Moorefield great Sos Dowling pictured with the late Alex Whelan in 1998
The death of Alex Whelan on Monday, October 7, evoked genuine sadness and a great sense of loss in Moorefield club, and among the people of Newbridge, throughout the county and beyond, who knew him.
Some people pass through life leaving a legacy of numerous strands and are remembered for their personal characteristics which endeared them to so many. Alex was such a person: no words can adequately describe the man who was born in Eyre St in 1924, just two years after the British army left Newbridge.
The town by then had been severely affected by the loss of employment and trade in the aftermath of the closure of the cavalry barracks, part of which later housed the very successful Irish Ropes factory.
It was there that, in 1938, 14-year-old Alex began his working life of 45 years until his retirement as foreman in 1983, following which he spent a year working in Australia.
Integrity was the hallmark of every facet of Alex Whelan’s life: in his family, in his work in Irish Ropes, in Moorefield club and in his contribution to the community and town of Droichead Nua — faith, family, friends, football and factory work all combined to make him an outstanding person in his life of almost 95 years.
Born a mere 40 years after Moorefield club and the GAA were founded, his introduction to football was with the school team of 1937.
In the 1940s, Paddy ‘Pop’ Whyte, a Moorefield player, brought Alex to the club, originally an athletic club, where, as he recalled in 2018, he was “fascinated listening to old guys telling stories and reminiscing about the old days and old times when O’Kellys started football, and later a club was organised”.
On his introduction to Moorefield, Alex began “doing bits and pieces” and this led to many very important roles in the club in later years.
He had a great talent for fundraising and was an organiser of a carnival during the second World War which made a profit of £1,200 — a fortune at that time.
He earned a good reputation for fundraising and called meetings in Neesons, with refreshments provided for everyone. He didn’t propose any means of fundraising but “prompted them about what to say”.
From draws yielding £380 when he became treasurer, profits reached £19,000 annually within a few years.
He was a very efficient in that role from 1981 to 1984, during which time the club sold the old club rooms and bought the Pollardstown site. Alex dealt very professionally with all the detailed negotiations, fundraising, financial planning and the development of the club facilities — and his legacy to Moorefield can be seen in the clubhouse and grounds, because he and others had the vision to provide the best facilities possible for the future of the club.
As a young man, Alex represented Moorefield at minor and junior levels in the 1940s, but he was unable to continue playing due to a lengthy bout of pleurisy.
When the club was restructured in the early 1970s, Alex, as he modestly stated, became “football organiser”, and led the senior team to a Leader Cup final against Raheens in 1971.
He made a major contribution to Moorefield when he wrote a definitive history of the club in 1984 — at a time when modern research methods were not even a dot on the horizon. With great foresight and a wonderful memory, he recorded the progress of the club for the centenary of both Moorefield Club and of the GAA as a national organisation.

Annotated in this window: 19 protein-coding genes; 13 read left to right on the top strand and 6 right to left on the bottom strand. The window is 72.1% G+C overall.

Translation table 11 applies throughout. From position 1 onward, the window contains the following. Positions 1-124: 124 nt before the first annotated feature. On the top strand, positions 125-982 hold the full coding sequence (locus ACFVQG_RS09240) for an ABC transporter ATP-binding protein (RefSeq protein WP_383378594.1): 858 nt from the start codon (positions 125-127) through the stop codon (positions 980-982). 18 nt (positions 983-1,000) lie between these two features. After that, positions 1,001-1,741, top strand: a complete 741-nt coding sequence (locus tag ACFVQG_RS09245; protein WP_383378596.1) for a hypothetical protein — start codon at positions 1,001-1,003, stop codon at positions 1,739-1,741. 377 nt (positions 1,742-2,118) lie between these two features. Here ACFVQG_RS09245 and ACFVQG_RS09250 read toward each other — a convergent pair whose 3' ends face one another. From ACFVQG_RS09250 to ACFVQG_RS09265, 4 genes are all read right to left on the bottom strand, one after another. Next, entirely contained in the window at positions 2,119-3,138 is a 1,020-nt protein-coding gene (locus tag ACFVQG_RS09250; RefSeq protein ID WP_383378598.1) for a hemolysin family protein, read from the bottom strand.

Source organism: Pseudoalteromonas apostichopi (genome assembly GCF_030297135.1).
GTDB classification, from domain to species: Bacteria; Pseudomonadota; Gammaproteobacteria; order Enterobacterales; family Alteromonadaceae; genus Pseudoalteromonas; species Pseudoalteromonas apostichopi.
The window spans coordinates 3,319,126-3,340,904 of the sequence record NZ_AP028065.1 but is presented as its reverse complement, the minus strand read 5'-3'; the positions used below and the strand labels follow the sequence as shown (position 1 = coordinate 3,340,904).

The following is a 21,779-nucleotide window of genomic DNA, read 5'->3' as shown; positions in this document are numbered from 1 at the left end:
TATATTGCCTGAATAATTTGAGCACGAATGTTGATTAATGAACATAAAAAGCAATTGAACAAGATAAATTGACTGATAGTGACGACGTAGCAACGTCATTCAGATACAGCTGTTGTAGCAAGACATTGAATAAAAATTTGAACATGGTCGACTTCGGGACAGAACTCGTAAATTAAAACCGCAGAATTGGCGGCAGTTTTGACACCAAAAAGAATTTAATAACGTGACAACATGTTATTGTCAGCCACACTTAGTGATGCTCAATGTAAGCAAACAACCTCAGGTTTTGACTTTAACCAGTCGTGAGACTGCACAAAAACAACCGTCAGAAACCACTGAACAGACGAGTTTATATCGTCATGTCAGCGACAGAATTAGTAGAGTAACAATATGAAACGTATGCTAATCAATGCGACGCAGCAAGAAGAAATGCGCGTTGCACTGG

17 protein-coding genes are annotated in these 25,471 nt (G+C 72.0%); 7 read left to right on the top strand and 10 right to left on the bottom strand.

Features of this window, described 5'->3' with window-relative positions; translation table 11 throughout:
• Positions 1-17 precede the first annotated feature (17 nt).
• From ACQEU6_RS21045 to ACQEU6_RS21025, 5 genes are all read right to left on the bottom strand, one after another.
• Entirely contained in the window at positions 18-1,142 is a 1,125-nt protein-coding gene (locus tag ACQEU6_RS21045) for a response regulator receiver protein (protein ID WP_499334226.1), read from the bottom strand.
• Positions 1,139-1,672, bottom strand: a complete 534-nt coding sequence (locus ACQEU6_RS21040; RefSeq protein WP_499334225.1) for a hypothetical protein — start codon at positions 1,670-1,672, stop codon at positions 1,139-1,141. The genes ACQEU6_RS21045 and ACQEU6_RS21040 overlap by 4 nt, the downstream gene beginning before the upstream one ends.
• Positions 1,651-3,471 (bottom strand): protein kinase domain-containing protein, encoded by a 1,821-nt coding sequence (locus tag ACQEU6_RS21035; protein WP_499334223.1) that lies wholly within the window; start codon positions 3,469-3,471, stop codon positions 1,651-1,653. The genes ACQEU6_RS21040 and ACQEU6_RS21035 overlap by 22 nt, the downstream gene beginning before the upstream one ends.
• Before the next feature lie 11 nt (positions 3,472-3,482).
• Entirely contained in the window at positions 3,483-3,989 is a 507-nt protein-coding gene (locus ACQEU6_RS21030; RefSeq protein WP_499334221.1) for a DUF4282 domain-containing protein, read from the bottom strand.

Such was the esteem in which Alex Whelan was held by his contemporaries, and by the younger generations of club officers, members and players, he was elected to the position of Honorary President of Moorefield Club for a period of 22 years (1991 to 2012), the longest term anyone served in this position.
Led by example
Alex led by example: he used his discretion and tactful interventions at critical times to calm many a stormy meeting; his quiet disposition, his encouraging words, his manner, his modesty, honesty and humility, and his praise of all things done well were some of his many qualities as a person who was hugely popular and admired by those who were privileged to know him.
The words of Lao-Tsu, a Chinese philosopher, could be applied to the life of Alex Whelan:
To lead people, walk beside them ...
As for the best leaders, the people do not notice their existence.
The next best, the people honour and praise.
The next, the people fear;
and the next, the people hate ...
When the best leader’s work is done the people say,
‘We did it ourselves!’”
In a tribute on behalf of Moorefield Club, chairperson, Tony Doyle, said:
“Alex Whelan was a leader of the best kind: he gave people the feeling they belonged and gave them ownership of any work they undertook for the benefit of the club. He displayed outstanding qualities which were crucial in the growth and development of the club and he helped in large measure to lay the foundations of the wonderful playing and social facilities we now enjoy.
“He was both a cornerstone and a pillar of Moorefield club: ours and future generations will be forever indebted to him for his tireless work on behalf of the club. On behalf of all club players and members I extend our heartfelt sympathy to Alex’s wife Peg, his sons Michael, Alex and John, his daughters Maria and Kathleen, his sister Patricia and his extended family. May he rest in peace after a life of great endeavour in many fields of activity.”
Ar dheis Dé go raibh a Anam uasal agus leaba i measc na naomh go raibh aige.
— Lorcán O’Rourke